Queen Anne Cooks! PHO BEEF SOUP

Pho (pronounced fuh) is an aromatic, hearty Vietnamese soup so beloved in its country of country that it's considered the national soup. Conceived in North Vietnam's Hanoi shortly after French occupation, it was popularized throughout the country in the 1950s, when those fleeing communism brought the soup to their new homes in the south. By the time it made its way to America, Pho was well established as the comfort food of a divided nation.

Today, pho restaurants are fairly common in Seattle, where the Vietnamese population was sixth highest in the country in 2000. Queen Anne got its first taste of pho with the recent opening of PhoViet Anh Restaurant (372 Roy St., 352-1881). Owned by Henry and Carol Pham, the kitchen is run by Ms. Pham, who's worked in the restaurant business for 40 years - including many in Saigon. The couple met 1991, when Ms. Pham migrated to San Francisco, where they lived until the past year when Mr. Pham quit his job in the graphics department of PC World Magazine, cashed his stock options and moved to Seattle with Ms. Pham and their three daughters to realize Ms. Pham's longtime dream of running her own eatery. She's spent the past 15 years perfecting her pho recipe, and the proof is in the bowl: the Steak Pho is beefy with a wonderful, subtly spiced broth.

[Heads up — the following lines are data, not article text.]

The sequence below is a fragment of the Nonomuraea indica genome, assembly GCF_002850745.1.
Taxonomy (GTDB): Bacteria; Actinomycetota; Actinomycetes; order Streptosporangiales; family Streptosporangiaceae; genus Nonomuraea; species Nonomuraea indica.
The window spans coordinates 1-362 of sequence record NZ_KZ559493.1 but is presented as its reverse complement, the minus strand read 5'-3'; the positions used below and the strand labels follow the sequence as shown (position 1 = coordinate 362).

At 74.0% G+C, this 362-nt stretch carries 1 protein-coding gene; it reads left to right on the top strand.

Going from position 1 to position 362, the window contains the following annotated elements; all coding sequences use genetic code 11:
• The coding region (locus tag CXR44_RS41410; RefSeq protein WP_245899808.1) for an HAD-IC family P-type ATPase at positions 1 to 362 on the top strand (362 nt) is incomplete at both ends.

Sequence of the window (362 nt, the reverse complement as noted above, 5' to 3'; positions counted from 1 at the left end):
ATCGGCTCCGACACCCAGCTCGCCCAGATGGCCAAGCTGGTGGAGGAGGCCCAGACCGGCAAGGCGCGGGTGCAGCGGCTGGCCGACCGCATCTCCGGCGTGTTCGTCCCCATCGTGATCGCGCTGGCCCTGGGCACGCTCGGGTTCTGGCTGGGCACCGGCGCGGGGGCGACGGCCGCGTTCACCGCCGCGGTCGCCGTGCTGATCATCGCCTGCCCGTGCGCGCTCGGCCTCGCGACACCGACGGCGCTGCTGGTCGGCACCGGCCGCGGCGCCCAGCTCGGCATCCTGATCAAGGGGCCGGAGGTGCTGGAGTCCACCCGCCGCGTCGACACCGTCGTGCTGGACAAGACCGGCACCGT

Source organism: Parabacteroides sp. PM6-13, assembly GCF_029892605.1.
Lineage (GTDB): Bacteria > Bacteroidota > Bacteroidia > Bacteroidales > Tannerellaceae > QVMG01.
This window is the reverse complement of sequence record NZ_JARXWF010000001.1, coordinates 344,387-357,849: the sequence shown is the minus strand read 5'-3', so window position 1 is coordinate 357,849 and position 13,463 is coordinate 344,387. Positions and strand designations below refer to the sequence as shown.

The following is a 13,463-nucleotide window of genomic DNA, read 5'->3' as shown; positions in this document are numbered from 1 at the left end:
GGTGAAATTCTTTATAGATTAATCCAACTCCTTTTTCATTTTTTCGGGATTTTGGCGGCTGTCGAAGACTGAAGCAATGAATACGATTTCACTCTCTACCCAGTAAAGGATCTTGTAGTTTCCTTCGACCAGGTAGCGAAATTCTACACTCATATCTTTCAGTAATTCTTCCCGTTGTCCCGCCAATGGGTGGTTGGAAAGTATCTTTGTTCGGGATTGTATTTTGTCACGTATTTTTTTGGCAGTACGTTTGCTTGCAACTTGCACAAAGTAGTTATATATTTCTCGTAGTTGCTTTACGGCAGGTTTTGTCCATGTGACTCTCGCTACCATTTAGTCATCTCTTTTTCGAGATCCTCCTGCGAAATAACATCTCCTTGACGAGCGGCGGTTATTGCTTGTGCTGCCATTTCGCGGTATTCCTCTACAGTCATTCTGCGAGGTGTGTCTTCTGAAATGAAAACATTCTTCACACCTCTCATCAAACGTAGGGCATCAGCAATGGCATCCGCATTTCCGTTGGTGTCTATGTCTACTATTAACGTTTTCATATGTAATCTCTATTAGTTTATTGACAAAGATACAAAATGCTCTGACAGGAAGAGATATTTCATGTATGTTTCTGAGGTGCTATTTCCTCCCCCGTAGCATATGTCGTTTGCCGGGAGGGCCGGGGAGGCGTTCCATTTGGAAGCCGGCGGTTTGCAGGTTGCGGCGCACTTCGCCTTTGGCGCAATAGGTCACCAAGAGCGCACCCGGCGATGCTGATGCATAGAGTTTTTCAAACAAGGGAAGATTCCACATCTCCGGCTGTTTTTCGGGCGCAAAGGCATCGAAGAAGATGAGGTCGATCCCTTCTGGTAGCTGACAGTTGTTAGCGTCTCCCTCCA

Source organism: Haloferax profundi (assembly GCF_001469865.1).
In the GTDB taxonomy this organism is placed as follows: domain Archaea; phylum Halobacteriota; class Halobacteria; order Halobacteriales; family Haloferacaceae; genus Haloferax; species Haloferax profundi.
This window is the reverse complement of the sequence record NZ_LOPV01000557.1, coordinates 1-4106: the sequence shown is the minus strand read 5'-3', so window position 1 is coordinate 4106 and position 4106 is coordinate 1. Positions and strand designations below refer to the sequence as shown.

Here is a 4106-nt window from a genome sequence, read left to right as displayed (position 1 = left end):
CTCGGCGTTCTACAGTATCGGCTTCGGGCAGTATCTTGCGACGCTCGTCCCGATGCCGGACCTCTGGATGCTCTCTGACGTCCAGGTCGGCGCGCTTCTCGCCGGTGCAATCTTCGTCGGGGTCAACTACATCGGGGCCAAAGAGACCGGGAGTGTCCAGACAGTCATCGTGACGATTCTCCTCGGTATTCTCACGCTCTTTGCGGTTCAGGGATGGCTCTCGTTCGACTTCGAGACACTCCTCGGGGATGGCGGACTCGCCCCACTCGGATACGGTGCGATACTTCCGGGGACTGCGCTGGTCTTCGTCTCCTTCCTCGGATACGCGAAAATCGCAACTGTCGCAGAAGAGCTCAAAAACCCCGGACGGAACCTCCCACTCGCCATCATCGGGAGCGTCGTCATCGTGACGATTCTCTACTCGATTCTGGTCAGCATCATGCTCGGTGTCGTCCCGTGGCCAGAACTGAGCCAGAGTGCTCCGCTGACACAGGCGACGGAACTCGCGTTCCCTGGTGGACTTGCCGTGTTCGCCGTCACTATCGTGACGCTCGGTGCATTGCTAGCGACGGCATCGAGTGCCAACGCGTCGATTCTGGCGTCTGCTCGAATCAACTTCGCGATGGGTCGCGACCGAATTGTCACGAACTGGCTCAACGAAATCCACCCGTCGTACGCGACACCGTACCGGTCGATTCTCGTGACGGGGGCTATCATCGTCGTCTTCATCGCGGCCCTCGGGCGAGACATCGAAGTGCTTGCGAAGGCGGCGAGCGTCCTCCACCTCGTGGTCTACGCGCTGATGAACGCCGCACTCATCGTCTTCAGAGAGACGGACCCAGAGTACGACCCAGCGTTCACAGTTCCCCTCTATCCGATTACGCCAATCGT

Although authentic beef pho begins with a meat stock that simmers for hours (Ms. Pham cooks hers for eight), shorthand versions may include canned chicken or beef broths, as in the following recipe, which is just right for the home cook who doesn't have the requisite time or oxtails for the traditional variety. Even so, this pho is wonderful in its own right and perfect for a stormy Northwest night.

-Elizabeth Kruse

Serves 4

6 cups beef broth

2 tablespoons chopped ginger

2 whole star anise

1/2 cinnamon stick

1/2 teaspoon whole peppercorns

1/4 cup fish sauce

1 16-oz. pkg. flat rice noodles

1/2 pound sirloin, sliced into thin strips (easiest to do if partly frozen)

3 scallions, chopped

20 leaves fresh basil

1 cup cilantro, chopped

2 cups bean sprouts

2 red or green chili peppers, sliced thin lime quarters

Soak noodles in warm water for 20 minutes, drain, cook in boiling water 4-5 minutes, drain again and rinse with cold water.

Boil broth, ginger, anise, cinnamon and peppercorns together in a large pot. Reduce heat and simmer 15 minutes. Strain broth (discarding solids), return to heat, add fish sauce and bring to boil.

Place noodles in 4 warmed bowls; top with beef and scallions. Pour boiling broth over top to cover noodles (broth will cook beef).

Remaining ingredients should be served on a side plate and passed at the table, alongside fish sauce, hoisin and hot chili sauce (such as srirachi).

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